Pacific Rim is Here to Shake the Pacifist World

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Pacific Rim is here to shake the world and pacifist humanity. Guillermo Del Toro inhabits the world of robots and monsters for his upcoming, big-budget Friday film release, Pacific Rim.  This summer movie is slated to thunder into theaters on July 12 and win many fans with its ruthless charm. With this enormous sci-fi spectacle, director Del Toro  – “Will never make a movie just to make a movie” – seems very confident.

Pacific Rim is set in the near future in which a shifting of tectonic plates has unlocked the portal to another world. Kaiju – the name and genre come from the strain of Japanese B-movie cinema – is sired by Toho’s original Godzilla. A solution is needed to pour through the rifts to save the coastal cities. To fight back, the military creates The Jaeger program, which entails the construction of 25-storey robots operated by two pilots who control the machine through psychic bond; it’s closest thing to live-action anime Hollywood has produced. Guillermo Del Toro hopes to shake the pacifist world in a turbulent way with his $180 million film Pacific Rim.

According to Del Toro, the man behind Pacific Rim, this movie is a glorious homage to Japanese pop culture he adored as a child in Guadalajara. “I really wanted to make a movie that had an incredibly airy and light feel”, Del Toro said, “This is not a super-brooding, super-dark, cynical Summer movie. I wanted very much to do a movie that is aiming for a young audience. Adults can be entertained by the big, beautiful, sophisticated visuals and action and all that, but my real hope is that this movie allows for a new generation of Kaiju and robot kids that fall in love with giant monsters”.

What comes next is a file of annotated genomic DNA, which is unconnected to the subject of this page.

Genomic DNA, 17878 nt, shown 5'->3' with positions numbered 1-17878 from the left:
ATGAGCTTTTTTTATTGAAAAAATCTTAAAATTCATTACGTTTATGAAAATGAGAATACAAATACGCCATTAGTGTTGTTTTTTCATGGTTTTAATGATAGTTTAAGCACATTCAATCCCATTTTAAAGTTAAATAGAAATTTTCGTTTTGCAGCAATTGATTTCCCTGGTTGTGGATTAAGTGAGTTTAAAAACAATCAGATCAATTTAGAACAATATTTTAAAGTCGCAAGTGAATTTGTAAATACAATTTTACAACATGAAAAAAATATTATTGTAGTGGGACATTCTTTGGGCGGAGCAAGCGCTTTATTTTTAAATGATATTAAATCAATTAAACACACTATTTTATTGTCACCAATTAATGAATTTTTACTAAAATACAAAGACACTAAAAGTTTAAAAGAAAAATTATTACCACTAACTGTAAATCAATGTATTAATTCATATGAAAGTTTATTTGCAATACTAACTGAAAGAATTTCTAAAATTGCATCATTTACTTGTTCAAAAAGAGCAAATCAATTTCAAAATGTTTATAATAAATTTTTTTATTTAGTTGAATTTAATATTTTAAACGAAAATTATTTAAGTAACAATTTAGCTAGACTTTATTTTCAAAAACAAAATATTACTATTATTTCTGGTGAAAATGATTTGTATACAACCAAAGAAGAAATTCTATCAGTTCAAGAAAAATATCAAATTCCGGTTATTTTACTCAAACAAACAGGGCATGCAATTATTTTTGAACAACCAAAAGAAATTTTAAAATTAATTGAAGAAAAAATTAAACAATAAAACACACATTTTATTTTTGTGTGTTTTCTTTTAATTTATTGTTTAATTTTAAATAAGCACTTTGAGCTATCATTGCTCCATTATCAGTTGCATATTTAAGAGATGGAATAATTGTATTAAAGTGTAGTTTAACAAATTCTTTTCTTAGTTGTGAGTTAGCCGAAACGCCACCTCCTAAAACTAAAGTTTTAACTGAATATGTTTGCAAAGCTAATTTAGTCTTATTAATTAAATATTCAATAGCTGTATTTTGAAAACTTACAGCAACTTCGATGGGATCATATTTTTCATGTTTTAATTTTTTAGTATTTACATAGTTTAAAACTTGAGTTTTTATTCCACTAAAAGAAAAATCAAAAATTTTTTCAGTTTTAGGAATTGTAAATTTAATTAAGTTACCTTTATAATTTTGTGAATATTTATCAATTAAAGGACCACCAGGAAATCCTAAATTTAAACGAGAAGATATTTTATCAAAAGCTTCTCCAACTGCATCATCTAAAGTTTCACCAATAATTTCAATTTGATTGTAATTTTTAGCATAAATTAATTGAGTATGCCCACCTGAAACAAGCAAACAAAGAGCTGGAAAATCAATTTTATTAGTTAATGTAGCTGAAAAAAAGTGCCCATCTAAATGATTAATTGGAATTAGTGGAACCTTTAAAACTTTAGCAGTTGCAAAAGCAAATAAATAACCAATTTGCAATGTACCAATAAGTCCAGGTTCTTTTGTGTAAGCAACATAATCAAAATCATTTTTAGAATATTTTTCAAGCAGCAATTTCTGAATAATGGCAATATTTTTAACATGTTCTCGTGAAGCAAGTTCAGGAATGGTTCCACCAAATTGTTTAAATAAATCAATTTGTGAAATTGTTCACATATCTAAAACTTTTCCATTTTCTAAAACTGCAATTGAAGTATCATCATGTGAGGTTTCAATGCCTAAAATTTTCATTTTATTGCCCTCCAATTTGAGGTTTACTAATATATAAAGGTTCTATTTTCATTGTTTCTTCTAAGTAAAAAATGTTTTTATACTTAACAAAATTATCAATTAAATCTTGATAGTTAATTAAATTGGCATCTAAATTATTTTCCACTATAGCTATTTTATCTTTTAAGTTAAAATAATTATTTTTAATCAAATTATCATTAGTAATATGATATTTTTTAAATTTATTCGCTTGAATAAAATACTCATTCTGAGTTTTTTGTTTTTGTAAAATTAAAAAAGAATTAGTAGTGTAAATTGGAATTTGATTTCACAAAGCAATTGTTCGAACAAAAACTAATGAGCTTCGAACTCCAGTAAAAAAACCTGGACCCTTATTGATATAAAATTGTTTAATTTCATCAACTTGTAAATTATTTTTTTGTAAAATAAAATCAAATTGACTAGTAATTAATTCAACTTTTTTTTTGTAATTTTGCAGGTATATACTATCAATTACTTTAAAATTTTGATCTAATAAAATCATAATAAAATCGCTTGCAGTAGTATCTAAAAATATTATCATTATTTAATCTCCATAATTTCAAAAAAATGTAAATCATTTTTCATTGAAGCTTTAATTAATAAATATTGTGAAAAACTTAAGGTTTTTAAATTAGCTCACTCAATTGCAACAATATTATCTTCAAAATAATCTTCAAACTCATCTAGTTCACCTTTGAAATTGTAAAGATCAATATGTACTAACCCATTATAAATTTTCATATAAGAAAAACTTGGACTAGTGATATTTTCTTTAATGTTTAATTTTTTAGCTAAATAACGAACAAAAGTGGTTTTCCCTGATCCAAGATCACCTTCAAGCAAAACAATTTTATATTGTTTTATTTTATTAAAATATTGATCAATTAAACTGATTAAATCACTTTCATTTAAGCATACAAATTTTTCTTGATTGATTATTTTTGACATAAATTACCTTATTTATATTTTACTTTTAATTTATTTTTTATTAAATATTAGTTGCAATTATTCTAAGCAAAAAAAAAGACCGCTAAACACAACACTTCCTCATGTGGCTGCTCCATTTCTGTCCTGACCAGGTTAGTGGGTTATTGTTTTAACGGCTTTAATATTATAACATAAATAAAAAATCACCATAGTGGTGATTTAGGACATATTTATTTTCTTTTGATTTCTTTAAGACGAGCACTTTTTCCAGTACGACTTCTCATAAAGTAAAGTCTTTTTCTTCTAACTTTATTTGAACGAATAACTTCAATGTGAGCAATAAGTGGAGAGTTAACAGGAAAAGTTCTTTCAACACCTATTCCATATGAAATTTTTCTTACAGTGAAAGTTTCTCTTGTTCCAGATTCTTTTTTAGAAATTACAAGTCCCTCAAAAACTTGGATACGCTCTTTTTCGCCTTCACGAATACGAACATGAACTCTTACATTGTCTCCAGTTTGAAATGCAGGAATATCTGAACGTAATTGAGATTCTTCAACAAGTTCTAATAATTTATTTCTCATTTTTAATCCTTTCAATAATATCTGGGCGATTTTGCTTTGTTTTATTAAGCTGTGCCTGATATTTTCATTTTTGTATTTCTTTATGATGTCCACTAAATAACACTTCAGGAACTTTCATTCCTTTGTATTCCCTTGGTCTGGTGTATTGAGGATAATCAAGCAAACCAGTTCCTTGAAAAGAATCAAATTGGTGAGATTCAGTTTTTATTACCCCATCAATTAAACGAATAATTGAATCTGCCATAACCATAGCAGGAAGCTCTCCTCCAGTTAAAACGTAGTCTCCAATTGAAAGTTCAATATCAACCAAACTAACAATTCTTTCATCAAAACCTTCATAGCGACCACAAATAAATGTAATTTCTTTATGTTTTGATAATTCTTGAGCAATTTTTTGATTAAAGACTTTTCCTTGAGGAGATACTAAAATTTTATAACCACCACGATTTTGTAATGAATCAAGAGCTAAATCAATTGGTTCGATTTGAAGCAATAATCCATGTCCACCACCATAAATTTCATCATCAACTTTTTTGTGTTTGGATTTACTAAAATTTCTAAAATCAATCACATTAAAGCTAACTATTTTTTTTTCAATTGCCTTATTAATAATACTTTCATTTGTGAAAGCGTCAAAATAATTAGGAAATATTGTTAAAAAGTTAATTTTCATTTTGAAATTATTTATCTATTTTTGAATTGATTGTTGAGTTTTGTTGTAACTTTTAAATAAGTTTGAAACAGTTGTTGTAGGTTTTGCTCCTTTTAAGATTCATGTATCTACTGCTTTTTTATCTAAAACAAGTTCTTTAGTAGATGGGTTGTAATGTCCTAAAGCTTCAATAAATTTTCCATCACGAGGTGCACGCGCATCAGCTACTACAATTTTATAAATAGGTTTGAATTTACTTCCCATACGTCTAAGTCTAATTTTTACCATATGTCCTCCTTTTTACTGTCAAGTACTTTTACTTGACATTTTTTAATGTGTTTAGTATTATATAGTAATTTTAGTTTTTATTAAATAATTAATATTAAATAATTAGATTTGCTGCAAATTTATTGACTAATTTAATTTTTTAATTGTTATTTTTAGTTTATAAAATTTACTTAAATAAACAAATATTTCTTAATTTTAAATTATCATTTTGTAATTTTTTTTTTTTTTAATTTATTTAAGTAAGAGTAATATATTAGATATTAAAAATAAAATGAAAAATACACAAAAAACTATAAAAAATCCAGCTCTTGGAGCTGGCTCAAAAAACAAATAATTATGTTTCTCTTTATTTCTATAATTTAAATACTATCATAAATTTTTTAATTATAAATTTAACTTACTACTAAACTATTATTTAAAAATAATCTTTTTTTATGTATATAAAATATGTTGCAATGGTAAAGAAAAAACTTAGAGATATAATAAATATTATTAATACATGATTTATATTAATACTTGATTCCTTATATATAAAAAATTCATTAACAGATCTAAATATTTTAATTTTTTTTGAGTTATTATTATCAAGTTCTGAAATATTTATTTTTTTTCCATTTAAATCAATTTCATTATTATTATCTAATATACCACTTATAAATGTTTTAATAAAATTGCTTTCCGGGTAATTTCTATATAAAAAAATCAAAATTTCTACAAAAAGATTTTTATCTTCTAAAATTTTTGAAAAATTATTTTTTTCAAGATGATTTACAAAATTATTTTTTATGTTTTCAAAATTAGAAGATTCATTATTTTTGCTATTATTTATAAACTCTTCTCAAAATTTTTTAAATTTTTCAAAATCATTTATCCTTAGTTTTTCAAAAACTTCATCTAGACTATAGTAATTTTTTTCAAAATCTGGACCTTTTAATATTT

Legions of gargantuan alien creatures, called Kaiju, emerge from the Pacific Ocean and wreak havoc on coastal areas from Alaska to Australia. Countries bordering the Pacific band together and devise a method of fighting by arming massive robots, called Jaegers, whose movements are controlled by pairs of closely synced pilots.

After 2006 fairytale movie Pan’s Labyrinth it’s seemingly the best come back movie for Del Toro and the man of many Spanish or Spanish-English movies, sees it a true ‘Shake’ for the pacifist world. For a portion of the 103 day shoot, Del Toro worked six day a weeks, acting as his own second unit director. In his words, “I wanted Pacific Rim to be on budget and on time because it was basically for me a big moment to show myself that I didn’t get rusty, I didn’t get complacent”. And, interestingly, Ron Perlman will feature as a human character in this movie after Cronos in 1993; all other Del Toro films have Perlman as a non-human.

While fanboys may be delighted, it will not hold the average spectator’s attention. Sequences sometimes feel akin to watching people play an intricate video game. And the film is hugely affected by Japanese pop culture.

So, The Mexican filmmaker, Del Toro, is pinning all his hopes to make a major comeback in Hollywood with sci-fi phenomenon robots vs monsters.  He is serene, thoughtful and loves to pepper his languages. The expectations of viewers soar high at this moment as they really want a shake-up, a tremor in this ever pacifist world with Pacific Rim.

 

Written by: Jayeeta Shamsul

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